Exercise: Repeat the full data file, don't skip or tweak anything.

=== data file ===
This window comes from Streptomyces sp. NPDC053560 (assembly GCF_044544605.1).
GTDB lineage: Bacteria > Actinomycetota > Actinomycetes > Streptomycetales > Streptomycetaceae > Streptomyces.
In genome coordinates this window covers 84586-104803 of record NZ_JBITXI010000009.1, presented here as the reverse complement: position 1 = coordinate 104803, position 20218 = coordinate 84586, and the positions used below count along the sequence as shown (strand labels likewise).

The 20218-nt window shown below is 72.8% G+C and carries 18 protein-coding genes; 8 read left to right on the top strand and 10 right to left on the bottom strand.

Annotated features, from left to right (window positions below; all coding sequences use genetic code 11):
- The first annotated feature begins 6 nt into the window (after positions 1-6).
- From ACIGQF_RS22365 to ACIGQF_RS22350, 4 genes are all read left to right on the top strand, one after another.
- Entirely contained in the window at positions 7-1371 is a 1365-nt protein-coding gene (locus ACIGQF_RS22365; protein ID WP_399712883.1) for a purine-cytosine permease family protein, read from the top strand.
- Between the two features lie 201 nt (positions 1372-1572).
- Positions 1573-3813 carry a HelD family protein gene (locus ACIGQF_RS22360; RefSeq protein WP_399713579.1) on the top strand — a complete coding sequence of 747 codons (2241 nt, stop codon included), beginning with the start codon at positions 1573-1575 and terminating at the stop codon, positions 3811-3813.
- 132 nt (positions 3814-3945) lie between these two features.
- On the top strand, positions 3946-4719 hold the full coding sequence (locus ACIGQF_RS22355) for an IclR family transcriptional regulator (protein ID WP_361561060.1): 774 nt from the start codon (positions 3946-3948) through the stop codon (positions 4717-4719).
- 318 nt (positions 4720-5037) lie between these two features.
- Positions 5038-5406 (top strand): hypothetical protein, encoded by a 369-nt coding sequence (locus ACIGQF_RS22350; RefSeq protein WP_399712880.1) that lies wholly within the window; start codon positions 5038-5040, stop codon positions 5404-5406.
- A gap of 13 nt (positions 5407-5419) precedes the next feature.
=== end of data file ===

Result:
This window comes from Streptomyces sp. NPDC053560 (assembly GCF_044544605.1).
GTDB lineage: Bacteria > Actinomycetota > Actinomycetes > Streptomycetales > Streptomycetaceae > Streptomyces.
In genome coordinates this window covers 84586-104803 of record NZ_JBITXI010000009.1, presented here as the reverse complement: position 1 = coordinate 104803, position 20218 = coordinate 84586, and the positions used below count along the sequence as shown (strand labels likewise).

The 20218-nt window shown below is 72.8% G+C and carries 18 protein-coding genes; 8 read left to right on the top strand and 10 right to left on the bottom strand.

Annotated features, from left to right (window positions below; all coding sequences use genetic code 11):
- The first annotated feature begins 6 nt into the window (after positions 1-6).
- From ACIGQF_RS22365 to ACIGQF_RS22350, 4 genes are all read left to right on the top strand, one after another.
- Entirely contained in the window at positions 7-1371 is a 1365-nt protein-coding gene (locus ACIGQF_RS22365; protein ID WP_399712883.1) for a purine-cytosine permease family protein, read from the top strand.
- Between the two features lie 201 nt (positions 1372-1572).
- Positions 1573-3813 carry a HelD family protein gene (locus ACIGQF_RS22360; RefSeq protein WP_399713579.1) on the top strand — a complete coding sequence of 747 codons (2241 nt, stop codon included), beginning with the start codon at positions 1573-1575 and terminating at the stop codon, positions 3811-3813.
- 132 nt (positions 3814-3945) lie between these two features.
- On the top strand, positions 3946-4719 hold the full coding sequence (locus ACIGQF_RS22355) for an IclR family transcriptional regulator (protein ID WP_361561060.1): 774 nt from the start codon (positions 3946-3948) through the stop codon (positions 4717-4719).
- 318 nt (positions 4720-5037) lie between these two features.
- Positions 5038-5406 (top strand): hypothetical protein, encoded by a 369-nt coding sequence (locus ACIGQF_RS22350; RefSeq protein WP_399712880.1) that lies wholly within the window; start codon positions 5038-5040, stop codon positions 5404-5406.
- A gap of 13 nt (positions 5407-5419) precedes the next feature.